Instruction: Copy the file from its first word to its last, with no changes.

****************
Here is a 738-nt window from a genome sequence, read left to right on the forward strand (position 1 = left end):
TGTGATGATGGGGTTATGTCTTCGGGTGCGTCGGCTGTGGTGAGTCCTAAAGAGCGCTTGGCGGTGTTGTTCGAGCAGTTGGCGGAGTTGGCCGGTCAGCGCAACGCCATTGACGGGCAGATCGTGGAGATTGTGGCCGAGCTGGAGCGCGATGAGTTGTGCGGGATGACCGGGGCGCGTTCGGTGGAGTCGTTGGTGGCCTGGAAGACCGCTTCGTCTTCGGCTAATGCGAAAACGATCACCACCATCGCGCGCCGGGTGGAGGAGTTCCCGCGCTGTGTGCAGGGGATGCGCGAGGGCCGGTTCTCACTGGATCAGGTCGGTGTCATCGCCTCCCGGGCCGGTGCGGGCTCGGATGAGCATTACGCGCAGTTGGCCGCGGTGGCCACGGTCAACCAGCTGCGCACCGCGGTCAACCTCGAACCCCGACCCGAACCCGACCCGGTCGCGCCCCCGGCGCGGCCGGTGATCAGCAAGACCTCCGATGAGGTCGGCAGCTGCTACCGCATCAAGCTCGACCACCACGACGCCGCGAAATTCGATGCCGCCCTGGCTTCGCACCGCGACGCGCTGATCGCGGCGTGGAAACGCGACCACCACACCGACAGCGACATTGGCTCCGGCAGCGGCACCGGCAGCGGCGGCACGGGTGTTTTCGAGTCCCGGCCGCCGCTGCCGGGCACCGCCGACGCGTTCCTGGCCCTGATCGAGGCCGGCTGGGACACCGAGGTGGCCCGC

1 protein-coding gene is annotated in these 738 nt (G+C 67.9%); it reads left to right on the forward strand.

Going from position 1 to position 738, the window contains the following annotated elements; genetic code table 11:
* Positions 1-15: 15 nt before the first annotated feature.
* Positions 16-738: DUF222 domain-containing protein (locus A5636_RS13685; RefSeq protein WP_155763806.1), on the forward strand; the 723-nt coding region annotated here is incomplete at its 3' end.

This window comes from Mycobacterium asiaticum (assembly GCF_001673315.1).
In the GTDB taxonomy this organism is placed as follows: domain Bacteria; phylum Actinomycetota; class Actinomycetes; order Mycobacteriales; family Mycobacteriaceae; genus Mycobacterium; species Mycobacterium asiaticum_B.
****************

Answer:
Here is a 738-nt window from a genome sequence, read left to right on the forward strand (position 1 = left end):
TGTGATGATGGGGTTATGTCTTCGGGTGCGTCGGCTGTGGTGAGTCCTAAAGAGCGCTTGGCGGTGTTGTTCGAGCAGTTGGCGGAGTTGGCCGGTCAGCGCAACGCCATTGACGGGCAGATCGTGGAGATTGTGGCCGAGCTGGAGCGCGATGAGTTGTGCGGGATGACCGGGGCGCGTTCGGTGGAGTCGTTGGTGGCCTGGAAGACCGCTTCGTCTTCGGCTAATGCGAAAACGATCACCACCATCGCGCGCCGGGTGGAGGAGTTCCCGCGCTGTGTGCAGGGGATGCGCGAGGGCCGGTTCTCACTGGATCAGGTCGGTGTCATCGCCTCCCGGGCCGGTGCGGGCTCGGATGAGCATTACGCGCAGTTGGCCGCGGTGGCCACGGTCAACCAGCTGCGCACCGCGGTCAACCTCGAACCCCGACCCGAACCCGACCCGGTCGCGCCCCCGGCGCGGCCGGTGATCAGCAAGACCTCCGATGAGGTCGGCAGCTGCTACCGCATCAAGCTCGACCACCACGACGCCGCGAAATTCGATGCCGCCCTGGCTTCGCACCGCGACGCGCTGATCGCGGCGTGGAAACGCGACCACCACACCGACAGCGACATTGGCTCCGGCAGCGGCACCGGCAGCGGCGGCACGGGTGTTTTCGAGTCCCGGCCGCCGCTGCCGGGCACCGCCGACGCGTTCCTGGCCCTGATCGAGGCCGGCTGGGACACCGAGGTGGCCCGC

1 protein-coding gene is annotated in these 738 nt (G+C 67.9%); it reads left to right on the forward strand.

Going from position 1 to position 738, the window contains the following annotated elements; genetic code table 11:
* Positions 1-15: 15 nt before the first annotated feature.
* Positions 16-738: DUF222 domain-containing protein (locus A5636_RS13685; RefSeq protein WP_155763806.1), on the forward strand; the 723-nt coding region annotated here is incomplete at its 3' end.

This window comes from Mycobacterium asiaticum (assembly GCF_001673315.1).
In the GTDB taxonomy this organism is placed as follows: domain Bacteria; phylum Actinomycetota; class Actinomycetes; order Mycobacteriales; family Mycobacteriaceae; genus Mycobacterium; species Mycobacterium asiaticum_B.